Get Paid to Move to Italy? You Bet!
Published by FareCompare on November 28, 2022
This holiday season, what's at the top of your wish list? How about getting paid to move to Italy? Now, your dreams could become a reality! The town of Presicce, located in the southern region Puglia (often called "the heel of the boot"), is the latest Italian destination to entice new residents via financial incentives. Officials recently announced that they would pay up to €30,000 (around $30,000) if a person will commit to buying an empty house and living in the town permanently.
According to CNN, all of the homes for sale were built before 1991 and begin at €25,000 as part of the community's new program "Welcome to Presicce-Acquarica" program. Not bad considering the current housing market in the US, UK, and Europe, right?
Interested people should probably be prepared for a little bit of work though; while the homes aren't necessarily ancient, they have been abandoned for a considerable period of time. As a result, they'll need some TLC to be ready and raring to go. "
There are many empty homes in the historical center built before 1991, which we would like to see alive again with new residents," local councilor Alfredo Palese shared with CNN. "It is a pity witnessing how our old districts full of history, wonderful architecture, and art are slowly emptying."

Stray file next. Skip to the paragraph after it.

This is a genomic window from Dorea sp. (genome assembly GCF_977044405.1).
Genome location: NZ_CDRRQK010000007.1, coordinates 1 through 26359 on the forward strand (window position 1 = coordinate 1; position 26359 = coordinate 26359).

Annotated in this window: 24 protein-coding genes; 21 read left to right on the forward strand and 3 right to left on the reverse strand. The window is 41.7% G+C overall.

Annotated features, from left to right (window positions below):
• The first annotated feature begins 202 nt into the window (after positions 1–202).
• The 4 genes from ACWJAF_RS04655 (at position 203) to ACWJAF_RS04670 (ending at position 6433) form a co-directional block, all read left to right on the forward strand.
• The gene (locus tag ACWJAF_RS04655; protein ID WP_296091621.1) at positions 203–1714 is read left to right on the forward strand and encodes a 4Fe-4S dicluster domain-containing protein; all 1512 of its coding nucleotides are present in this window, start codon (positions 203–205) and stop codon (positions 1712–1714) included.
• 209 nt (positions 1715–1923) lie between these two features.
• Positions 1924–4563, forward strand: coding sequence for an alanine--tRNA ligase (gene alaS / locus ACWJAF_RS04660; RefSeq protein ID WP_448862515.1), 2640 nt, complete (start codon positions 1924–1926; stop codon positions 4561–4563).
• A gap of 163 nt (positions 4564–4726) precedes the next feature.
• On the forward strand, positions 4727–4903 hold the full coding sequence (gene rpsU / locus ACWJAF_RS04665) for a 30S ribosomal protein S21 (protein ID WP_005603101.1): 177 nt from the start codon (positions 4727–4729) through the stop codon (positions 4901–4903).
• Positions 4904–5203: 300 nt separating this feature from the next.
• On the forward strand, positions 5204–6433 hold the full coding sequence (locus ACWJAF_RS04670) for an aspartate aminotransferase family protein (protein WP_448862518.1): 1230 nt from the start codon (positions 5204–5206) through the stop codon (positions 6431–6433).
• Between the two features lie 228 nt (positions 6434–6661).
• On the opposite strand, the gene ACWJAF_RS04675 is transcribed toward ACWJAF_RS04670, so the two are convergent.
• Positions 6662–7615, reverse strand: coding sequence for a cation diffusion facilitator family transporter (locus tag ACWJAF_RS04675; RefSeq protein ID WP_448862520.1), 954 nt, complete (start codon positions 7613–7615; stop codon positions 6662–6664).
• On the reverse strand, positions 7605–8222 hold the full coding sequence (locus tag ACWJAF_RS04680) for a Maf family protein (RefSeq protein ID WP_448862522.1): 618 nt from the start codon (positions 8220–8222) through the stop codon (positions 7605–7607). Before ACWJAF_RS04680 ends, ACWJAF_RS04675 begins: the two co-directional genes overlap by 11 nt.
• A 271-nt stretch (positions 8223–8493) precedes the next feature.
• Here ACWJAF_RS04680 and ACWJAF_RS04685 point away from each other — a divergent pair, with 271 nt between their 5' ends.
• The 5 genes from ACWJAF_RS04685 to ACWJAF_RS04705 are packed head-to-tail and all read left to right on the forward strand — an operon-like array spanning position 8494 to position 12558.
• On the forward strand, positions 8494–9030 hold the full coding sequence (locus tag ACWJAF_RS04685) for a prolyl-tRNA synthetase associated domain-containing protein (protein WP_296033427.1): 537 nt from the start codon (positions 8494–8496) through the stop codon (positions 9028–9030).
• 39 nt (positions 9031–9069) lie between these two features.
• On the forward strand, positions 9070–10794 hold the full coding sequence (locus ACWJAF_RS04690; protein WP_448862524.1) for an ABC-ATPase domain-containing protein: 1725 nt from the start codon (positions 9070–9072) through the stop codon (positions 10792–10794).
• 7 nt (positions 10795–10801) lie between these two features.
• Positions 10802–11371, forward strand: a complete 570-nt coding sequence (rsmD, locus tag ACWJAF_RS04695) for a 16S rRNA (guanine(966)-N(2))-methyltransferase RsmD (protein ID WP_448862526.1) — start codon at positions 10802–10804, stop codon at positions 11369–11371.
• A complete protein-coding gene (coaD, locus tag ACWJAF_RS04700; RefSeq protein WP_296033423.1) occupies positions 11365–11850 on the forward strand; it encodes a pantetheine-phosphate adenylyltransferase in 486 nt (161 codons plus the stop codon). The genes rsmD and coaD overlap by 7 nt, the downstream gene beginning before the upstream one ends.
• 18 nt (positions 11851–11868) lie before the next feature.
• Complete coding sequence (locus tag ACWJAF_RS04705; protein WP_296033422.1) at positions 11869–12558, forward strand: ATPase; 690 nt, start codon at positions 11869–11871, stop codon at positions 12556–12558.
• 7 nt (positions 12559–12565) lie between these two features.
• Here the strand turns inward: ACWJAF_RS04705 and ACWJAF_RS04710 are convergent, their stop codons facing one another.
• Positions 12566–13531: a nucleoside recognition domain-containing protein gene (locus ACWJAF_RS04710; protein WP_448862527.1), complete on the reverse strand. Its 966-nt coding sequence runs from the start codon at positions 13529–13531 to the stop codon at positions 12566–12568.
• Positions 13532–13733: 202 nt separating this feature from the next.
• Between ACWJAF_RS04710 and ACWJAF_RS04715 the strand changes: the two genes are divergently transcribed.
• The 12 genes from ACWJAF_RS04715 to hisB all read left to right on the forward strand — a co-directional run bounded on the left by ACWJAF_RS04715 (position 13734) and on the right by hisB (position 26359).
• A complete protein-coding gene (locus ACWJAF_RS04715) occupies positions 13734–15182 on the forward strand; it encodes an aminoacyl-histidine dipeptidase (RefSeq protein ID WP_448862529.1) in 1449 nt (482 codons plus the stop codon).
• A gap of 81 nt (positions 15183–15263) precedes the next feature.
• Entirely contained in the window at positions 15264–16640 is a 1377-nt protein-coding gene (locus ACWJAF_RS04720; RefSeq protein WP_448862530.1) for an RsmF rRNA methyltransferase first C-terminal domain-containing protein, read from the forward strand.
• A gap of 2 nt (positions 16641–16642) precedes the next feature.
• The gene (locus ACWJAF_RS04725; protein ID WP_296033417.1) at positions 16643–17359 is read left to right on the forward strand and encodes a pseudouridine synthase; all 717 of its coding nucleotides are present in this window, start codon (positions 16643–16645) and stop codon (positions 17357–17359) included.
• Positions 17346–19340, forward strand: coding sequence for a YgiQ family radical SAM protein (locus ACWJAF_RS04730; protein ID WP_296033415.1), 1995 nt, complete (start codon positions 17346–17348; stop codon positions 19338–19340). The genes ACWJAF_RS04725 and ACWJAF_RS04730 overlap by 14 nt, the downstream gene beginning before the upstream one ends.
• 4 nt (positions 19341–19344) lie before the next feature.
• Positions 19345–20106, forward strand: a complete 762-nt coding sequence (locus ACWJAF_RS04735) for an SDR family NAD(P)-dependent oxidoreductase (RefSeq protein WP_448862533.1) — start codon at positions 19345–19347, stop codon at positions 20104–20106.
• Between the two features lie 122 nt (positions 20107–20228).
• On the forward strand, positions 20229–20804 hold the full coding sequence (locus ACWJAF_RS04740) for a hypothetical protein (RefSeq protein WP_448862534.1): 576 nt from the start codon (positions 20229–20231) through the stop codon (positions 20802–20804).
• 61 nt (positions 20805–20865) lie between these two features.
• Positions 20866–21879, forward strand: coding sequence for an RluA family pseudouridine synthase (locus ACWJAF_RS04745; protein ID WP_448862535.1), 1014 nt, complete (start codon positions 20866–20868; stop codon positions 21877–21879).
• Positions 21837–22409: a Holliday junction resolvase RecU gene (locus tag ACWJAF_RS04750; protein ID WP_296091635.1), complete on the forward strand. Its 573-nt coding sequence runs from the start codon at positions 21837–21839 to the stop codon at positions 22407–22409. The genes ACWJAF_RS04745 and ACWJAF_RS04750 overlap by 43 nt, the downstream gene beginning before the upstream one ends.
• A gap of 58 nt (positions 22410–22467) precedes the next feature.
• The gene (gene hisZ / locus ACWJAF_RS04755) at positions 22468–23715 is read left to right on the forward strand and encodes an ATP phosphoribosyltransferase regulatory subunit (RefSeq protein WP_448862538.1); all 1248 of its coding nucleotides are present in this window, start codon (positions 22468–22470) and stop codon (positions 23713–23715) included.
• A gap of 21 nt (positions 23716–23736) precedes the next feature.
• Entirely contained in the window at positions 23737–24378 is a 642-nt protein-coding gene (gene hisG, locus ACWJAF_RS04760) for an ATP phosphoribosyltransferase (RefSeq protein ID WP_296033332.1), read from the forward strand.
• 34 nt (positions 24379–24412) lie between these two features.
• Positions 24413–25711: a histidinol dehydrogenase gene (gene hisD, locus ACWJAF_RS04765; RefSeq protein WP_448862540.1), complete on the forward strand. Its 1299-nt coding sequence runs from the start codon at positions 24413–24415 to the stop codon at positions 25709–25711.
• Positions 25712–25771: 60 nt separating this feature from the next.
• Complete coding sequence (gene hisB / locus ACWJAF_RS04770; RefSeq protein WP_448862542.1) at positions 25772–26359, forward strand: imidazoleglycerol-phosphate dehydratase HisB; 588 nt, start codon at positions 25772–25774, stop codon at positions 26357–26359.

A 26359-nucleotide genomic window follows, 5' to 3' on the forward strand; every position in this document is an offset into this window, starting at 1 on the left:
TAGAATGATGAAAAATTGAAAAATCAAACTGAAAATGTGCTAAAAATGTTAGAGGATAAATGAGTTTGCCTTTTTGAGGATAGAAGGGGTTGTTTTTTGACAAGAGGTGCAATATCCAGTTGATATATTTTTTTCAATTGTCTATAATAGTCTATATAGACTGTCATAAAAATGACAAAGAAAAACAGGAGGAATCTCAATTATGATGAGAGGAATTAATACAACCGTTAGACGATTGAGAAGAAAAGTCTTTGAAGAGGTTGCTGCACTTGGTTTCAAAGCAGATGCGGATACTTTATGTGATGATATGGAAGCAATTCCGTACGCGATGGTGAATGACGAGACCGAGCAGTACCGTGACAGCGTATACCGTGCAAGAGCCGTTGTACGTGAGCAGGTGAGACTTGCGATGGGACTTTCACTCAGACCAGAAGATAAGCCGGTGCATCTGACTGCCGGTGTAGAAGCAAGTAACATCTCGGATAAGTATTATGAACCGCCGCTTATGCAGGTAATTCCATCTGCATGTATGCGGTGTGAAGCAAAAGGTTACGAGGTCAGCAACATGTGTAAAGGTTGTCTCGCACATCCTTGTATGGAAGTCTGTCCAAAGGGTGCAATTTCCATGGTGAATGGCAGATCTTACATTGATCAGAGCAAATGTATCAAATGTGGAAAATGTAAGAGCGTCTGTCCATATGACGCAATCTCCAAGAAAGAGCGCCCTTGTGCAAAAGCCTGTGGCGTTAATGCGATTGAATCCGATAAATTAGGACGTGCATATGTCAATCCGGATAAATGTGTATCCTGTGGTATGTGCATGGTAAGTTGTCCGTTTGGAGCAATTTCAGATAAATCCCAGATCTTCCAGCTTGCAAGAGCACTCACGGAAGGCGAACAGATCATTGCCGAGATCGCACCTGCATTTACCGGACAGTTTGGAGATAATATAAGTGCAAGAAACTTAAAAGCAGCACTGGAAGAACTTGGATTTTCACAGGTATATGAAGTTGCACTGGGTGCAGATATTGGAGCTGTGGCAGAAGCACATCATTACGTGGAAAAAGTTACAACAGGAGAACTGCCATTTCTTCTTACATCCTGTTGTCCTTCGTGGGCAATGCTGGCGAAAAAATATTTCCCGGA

If you're not familiar with the area of Puglia, you're in for a treat. Presicce is home to a main square home with a characteristic church, intricate sculptural accents, and white marble-paved streets. Some people might wonder why the town is offering such an incentive to attract new residents, given the area's natural beauty and Italy's timeless popularity. However, Puglia has suffered a mass exodus of young people due to a lack of opportunity. As a result, Presicce is also offering incentives for businesses to either move here or start here as a means of employing more locals.
According to Forbes, the program will cover 50% of the costs of purchasing a home — including renovations — up to the €30,000 maximum. About 30% of the town's housing is eligible for sale, meaning new arrivals will be spoiled for choice.
As published in Time Out, the town's current population sits at about 10,500 residents, but the growth strategy doesn't stop at selling its older homes. The town is also paying parents €1,000 for every newborn baby registered there, so those looking to move should also be planning for a potential baby boom.
If you're ready to give yourself the ultimate holiday gift of a new life in an Italian paradise, visit the town's website here.